HomeNewsNSSA centre rehabilitates 685 injured workers

NSSA centre rehabilitates 685 injured workers

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Nearly 700 seriously injured workers from all over Zimbabwe have undergone rehabilitation programmes so far this year at the Worker’s Compensation Rehabilitation Centre in Bulawayo.

Of the 685 injured workers admitted to the centre, 209 were outpatients, meaning that they probably live in Bulawayo, while the other 476 were in-patients, mostly from other towns and cities.

The centre, which is situated next to Mpilo Hospital, is the only such centre for injured workers in the country. It can take up to 200 patients at any one time, although it can only accommodate 80 as residents. Statistics such as these, while important, seldom bring home sufficiently the tragic impact that a workplace accident can have on individual workers and their families.

At the end of November NSSA held, as it has done in other years, a Christmas party at the centre for those being rehabilitated at the centre, who were joined for the occasion by a number of other people who had completed their rehabilitation programmes.

A good number were paraplegics, who move around the centre in wheelchairs. Others had lost limbs, such as arms or legs. Others had lost fingers. Others had other disabilities as a result of accidents at work. All had previously been able-bodied workers. In the moments it took for an accident to occur their lives were changed forever.

The Bulawayo rehabilitation centre is well equipped to take care of the rehabilitation needs of injured workers. The services offered there include medical services, counselling, physiotherapy, occupational therapy, social work and vocational training. The centre’s hydrotherapy pool is believed to be the only working hydrotherapy pool in the country. The water is warm and maintained at the ideal temperature for hydrotherapy, a form of therapy that takes advantage of the greater freedom one has to exercise by moving one’s limbs underwater and the beneficial effect that warm water has on the body.

It has an electrotherapy unit, where various types of electrotherapy are used, depending on the physiotherapy needs of the individual. There is a well-equipped gym at the centre as well. The occupational therapy department encourages use of limbs through different activities. This enables rehabilitees to focus on the activities rather than on their pain. The activities are chosen to suit each individual’s needs.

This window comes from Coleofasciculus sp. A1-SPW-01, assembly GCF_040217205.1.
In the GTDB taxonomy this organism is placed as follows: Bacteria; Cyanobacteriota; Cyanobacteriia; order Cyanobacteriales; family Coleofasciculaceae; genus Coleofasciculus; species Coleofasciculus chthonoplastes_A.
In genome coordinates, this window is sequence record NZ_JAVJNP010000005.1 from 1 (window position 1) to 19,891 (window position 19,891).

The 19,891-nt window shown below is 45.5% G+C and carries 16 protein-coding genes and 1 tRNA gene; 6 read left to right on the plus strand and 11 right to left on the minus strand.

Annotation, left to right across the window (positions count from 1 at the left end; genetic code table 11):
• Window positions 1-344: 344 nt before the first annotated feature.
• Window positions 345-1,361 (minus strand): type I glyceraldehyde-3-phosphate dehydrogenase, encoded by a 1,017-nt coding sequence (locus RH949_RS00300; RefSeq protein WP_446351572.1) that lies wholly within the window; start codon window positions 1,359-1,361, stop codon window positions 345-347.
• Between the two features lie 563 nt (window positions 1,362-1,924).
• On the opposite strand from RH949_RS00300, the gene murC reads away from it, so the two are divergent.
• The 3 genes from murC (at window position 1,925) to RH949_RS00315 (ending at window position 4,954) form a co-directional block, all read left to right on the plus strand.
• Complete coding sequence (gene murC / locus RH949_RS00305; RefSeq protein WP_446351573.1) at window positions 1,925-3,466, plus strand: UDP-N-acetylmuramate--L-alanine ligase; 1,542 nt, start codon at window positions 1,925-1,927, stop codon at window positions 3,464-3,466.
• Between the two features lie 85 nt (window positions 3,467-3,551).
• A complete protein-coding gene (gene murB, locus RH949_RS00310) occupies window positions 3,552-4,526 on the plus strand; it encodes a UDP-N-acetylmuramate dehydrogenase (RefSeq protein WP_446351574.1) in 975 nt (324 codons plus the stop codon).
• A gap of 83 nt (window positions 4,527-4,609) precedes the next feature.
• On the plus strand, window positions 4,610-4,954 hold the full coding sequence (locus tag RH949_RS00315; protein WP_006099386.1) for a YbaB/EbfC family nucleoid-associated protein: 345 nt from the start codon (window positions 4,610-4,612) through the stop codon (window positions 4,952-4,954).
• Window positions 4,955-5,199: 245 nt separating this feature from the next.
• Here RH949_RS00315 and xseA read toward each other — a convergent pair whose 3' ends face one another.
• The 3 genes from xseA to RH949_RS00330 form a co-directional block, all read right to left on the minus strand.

Some of them achieve more than one objective. They may strengthen the back, for instance, at the same time as they are exercising arms or fingers. In this department some learn to cook or to sew with one hand. Others learn how to transfer from a wheelchair to a toilet seat. The emphasis is on using activities to exercise, using what limbs one has to maximum advantage and learning how to carry out day-to-day activities with the limitations imposed by the disabilities that the workplace accident has caused.

The centre provides rehabilitees with appropriate prosthetics and appliances, such as crutches, walking sticks and wheelchairs.

It arranges surgery for those who need it. So far this year the Worker’s Compensation Insurance Fund has paid for four hip replacements, two knee replacements, one cervical fusion and one spinal fusion. Two other hip replacements are due to be done.

The vocational training courses provided at the centre are tailoring, leather craft, welding, carpentry and gardening and poultry. There is also an industrial clinic at the centre, where workers with minor injuries from workplace accidents in Bulawayo are attended to. The clinic also provides treatment and dressings for residents of the centre who need them.

The centre’s social worker plays an important role in counselling those who come to the centre for rehabilitation who may often feel depressed about their situation, which may have far reaching implications for their working and family lives.

He plays an important role too in helping the rehabilitee settle back into normal life, whether at his old workplace, with his family or in his rural home, where he may need a house built for him and a Blair toilet.

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